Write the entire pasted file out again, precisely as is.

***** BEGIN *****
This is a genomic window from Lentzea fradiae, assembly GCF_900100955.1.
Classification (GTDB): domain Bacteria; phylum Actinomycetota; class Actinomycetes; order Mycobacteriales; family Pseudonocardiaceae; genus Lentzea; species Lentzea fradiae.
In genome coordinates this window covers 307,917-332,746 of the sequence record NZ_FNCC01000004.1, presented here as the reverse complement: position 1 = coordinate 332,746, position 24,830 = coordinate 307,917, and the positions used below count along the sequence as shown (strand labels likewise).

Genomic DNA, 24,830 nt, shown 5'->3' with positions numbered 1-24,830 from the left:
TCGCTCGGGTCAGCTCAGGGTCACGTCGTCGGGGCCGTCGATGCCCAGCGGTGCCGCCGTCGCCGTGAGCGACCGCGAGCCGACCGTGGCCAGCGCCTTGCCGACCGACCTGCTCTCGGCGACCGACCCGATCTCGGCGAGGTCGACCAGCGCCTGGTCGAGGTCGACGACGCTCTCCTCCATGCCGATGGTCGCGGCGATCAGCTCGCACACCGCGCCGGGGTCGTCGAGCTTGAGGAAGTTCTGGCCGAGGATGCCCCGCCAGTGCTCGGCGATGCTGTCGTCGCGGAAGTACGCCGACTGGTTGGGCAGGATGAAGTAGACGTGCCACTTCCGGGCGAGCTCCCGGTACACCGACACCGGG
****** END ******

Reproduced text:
This is a genomic window from Lentzea fradiae, assembly GCF_900100955.1.
Classification (GTDB): domain Bacteria; phylum Actinomycetota; class Actinomycetes; order Mycobacteriales; family Pseudonocardiaceae; genus Lentzea; species Lentzea fradiae.
In genome coordinates this window covers 307,917-332,746 of the sequence record NZ_FNCC01000004.1, presented here as the reverse complement: position 1 = coordinate 332,746, position 24,830 = coordinate 307,917, and the positions used below count along the sequence as shown (strand labels likewise).

Genomic DNA, 24,830 nt, shown 5'->3' with positions numbered 1-24,830 from the left:
TCGCTCGGGTCAGCTCAGGGTCACGTCGTCGGGGCCGTCGATGCCCAGCGGTGCCGCCGTCGCCGTGAGCGACCGCGAGCCGACCGTGGCCAGCGCCTTGCCGACCGACCTGCTCTCGGCGACCGACCCGATCTCGGCGAGGTCGACCAGCGCCTGGTCGAGGTCGACGACGCTCTCCTCCATGCCGATGGTCGCGGCGATCAGCTCGCACACCGCGCCGGGGTCGTCGAGCTTGAGGAAGTTCTGGCCGAGGATGCCCCGCCAGTGCTCGGCGATGCTGTCGTCGCGGAAGTACGCCGACTGGTTGGGCAGGATGAAGTAGACGTGCCACTTCCGGGCGAGCTCCCGGTACACCGACACCGGG